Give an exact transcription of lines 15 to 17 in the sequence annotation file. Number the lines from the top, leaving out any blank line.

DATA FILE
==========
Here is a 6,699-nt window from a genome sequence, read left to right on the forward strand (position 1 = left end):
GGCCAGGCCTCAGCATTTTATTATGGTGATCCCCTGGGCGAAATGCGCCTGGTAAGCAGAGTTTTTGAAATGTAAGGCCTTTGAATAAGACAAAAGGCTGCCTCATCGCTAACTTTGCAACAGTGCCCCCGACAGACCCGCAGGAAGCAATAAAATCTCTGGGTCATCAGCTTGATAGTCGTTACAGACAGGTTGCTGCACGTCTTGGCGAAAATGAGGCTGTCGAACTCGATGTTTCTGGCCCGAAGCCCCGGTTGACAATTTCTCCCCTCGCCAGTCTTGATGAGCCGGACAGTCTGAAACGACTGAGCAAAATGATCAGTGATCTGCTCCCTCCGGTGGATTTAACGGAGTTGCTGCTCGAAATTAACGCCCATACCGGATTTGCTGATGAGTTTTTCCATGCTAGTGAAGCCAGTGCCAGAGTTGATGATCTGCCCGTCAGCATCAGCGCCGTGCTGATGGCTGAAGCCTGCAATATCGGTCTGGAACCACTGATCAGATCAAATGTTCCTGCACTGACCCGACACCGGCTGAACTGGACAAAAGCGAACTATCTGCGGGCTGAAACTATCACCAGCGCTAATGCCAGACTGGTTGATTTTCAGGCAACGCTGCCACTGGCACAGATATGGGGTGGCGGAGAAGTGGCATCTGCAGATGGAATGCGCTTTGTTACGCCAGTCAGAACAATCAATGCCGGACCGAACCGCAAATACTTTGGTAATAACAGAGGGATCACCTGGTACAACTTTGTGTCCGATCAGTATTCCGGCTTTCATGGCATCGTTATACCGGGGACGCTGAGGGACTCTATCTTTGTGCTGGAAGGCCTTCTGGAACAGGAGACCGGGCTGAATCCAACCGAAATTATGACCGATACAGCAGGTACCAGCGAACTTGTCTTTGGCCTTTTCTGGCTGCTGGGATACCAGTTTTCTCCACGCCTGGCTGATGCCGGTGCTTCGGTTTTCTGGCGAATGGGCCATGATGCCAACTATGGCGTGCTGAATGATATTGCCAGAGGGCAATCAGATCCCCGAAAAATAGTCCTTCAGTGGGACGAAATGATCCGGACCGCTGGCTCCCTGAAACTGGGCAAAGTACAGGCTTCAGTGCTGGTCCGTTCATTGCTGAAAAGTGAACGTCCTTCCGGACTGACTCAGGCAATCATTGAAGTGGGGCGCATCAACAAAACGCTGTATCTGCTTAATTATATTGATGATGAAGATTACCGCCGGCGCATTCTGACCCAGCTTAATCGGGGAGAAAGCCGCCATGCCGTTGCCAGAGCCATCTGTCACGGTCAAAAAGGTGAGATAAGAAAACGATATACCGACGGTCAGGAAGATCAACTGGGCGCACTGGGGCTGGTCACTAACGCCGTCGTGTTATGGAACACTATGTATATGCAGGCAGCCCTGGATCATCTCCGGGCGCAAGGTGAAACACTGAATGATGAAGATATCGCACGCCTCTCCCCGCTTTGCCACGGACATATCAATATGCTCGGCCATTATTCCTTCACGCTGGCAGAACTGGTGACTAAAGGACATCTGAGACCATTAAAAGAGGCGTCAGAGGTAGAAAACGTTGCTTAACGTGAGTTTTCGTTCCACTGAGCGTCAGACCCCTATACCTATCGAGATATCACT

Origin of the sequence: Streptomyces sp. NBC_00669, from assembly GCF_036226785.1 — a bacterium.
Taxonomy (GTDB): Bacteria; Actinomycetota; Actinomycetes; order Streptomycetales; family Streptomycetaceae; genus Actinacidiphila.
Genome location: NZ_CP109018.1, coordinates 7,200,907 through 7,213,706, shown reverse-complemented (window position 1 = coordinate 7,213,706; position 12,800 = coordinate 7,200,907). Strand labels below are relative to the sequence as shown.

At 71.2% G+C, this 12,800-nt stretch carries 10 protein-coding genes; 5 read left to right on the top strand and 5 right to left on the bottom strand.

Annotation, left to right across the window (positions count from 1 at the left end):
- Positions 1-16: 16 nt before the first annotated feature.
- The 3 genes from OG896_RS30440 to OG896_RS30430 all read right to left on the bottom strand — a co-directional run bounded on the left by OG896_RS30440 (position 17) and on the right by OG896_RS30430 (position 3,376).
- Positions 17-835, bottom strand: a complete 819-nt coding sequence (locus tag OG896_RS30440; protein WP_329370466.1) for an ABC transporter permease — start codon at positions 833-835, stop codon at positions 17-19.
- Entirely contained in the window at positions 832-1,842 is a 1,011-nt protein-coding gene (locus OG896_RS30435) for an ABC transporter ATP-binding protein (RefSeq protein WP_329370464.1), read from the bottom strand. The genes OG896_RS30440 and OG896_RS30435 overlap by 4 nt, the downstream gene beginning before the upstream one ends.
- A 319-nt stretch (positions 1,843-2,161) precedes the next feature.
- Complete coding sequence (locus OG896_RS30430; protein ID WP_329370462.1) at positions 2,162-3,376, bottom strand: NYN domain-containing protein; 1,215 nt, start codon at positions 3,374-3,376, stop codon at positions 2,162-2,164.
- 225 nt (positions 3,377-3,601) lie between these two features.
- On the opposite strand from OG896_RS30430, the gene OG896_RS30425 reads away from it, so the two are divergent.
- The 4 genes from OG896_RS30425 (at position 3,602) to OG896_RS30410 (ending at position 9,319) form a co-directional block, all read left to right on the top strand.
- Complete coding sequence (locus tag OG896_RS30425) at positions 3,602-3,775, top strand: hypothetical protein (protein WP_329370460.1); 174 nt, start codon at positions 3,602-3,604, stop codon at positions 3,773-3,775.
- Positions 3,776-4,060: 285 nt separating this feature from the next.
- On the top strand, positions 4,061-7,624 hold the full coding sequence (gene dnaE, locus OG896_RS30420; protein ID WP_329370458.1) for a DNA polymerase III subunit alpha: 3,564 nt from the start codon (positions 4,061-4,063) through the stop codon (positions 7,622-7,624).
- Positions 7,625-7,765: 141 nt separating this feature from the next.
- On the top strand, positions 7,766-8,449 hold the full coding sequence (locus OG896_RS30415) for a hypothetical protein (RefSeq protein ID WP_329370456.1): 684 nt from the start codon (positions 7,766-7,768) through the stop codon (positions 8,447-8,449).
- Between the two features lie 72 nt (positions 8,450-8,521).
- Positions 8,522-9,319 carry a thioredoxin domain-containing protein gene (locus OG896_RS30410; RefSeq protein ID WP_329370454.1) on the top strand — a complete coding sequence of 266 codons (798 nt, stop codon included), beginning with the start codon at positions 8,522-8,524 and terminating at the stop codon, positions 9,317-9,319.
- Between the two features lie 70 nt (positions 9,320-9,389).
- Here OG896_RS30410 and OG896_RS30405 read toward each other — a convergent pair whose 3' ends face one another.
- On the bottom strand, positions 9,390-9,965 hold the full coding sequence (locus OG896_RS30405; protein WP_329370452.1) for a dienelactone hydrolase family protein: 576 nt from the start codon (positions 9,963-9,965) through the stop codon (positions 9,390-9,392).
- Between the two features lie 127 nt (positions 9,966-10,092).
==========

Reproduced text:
- On the opposite strand from OG896_RS30430, the gene OG896_RS30425 reads away from it, so the two are divergent.
- The 4 genes from OG896_RS30425 (at position 3,602) to OG896_RS30410 (ending at position 9,319) form a co-directional block, all read left to right on the top strand.
- Complete coding sequence (locus tag OG896_RS30425) at positions 3,602-3,775, top strand: hypothetical protein (protein WP_329370460.1); 174 nt, start codon at positions 3,602-3,604, stop codon at positions 3,773-3,775.